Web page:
Chronically elevated blood sugars can cause complications, including retinopathy, neuropathy, kidney disease, vascular disease, gastroparesis, and more. Without insulin, people with type 1 diabetes can develop diabetic ketoacidosis (DKA), a dangerous health emergency.

If hyperglycemia occurs for a long period of time, signs may include:

  • Hemoglobin A1C of 9.0 or higher on a continuous basis
  • Low sodium and/or potassium
  • Dehydration
  • Frequent bladder and/or yeast infections
  • Irregular menstruation or lack of menstruation
  • Loss of muscle mass
  • Multiple DKA or near-DKA episodes

Some behavioral symptoms may include:

  • Obsession over body weight
  • Excessive use of the scale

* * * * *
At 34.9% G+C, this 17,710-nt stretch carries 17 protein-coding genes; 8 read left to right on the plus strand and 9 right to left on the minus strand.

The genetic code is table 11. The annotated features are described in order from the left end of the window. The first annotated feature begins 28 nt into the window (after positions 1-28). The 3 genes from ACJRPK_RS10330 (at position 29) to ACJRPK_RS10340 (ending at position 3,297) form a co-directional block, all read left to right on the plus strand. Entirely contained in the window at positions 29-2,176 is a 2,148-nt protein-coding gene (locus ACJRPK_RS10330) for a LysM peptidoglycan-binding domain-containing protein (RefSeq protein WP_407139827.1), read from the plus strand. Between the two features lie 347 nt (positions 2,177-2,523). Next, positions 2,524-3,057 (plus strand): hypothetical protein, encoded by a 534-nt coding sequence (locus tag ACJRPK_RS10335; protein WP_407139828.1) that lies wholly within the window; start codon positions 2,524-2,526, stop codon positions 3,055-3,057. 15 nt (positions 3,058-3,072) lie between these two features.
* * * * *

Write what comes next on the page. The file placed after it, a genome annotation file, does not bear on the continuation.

• Reporting false blood glucose readings
  • Depending on the eating disorder type you may also see binging, purging, excessive exercise


Screening should begin in pre-adolescence and continue through early adulthood, as many disordered eating behaviors begin during the transition to adolescence and may persist for years.

Koltun notes, "If I suspect a person with diabetes has diabulimia, I will make sure that their endocrinologist is aware, as well as my social worker. They will then be referred to a psychologist."

The National Institute for Health and Care Excellence (NICE) clinical guidelines state that "Healthcare professionals dealing with those with type 1 diabetes should maintain a high index of suspicion of eating disorders."


A person can develop diabulimia anytime after a type 1 diabetes diagnosis. As with other chronic illnesses, there can often be a two-way relationship between psychological and physical symptoms.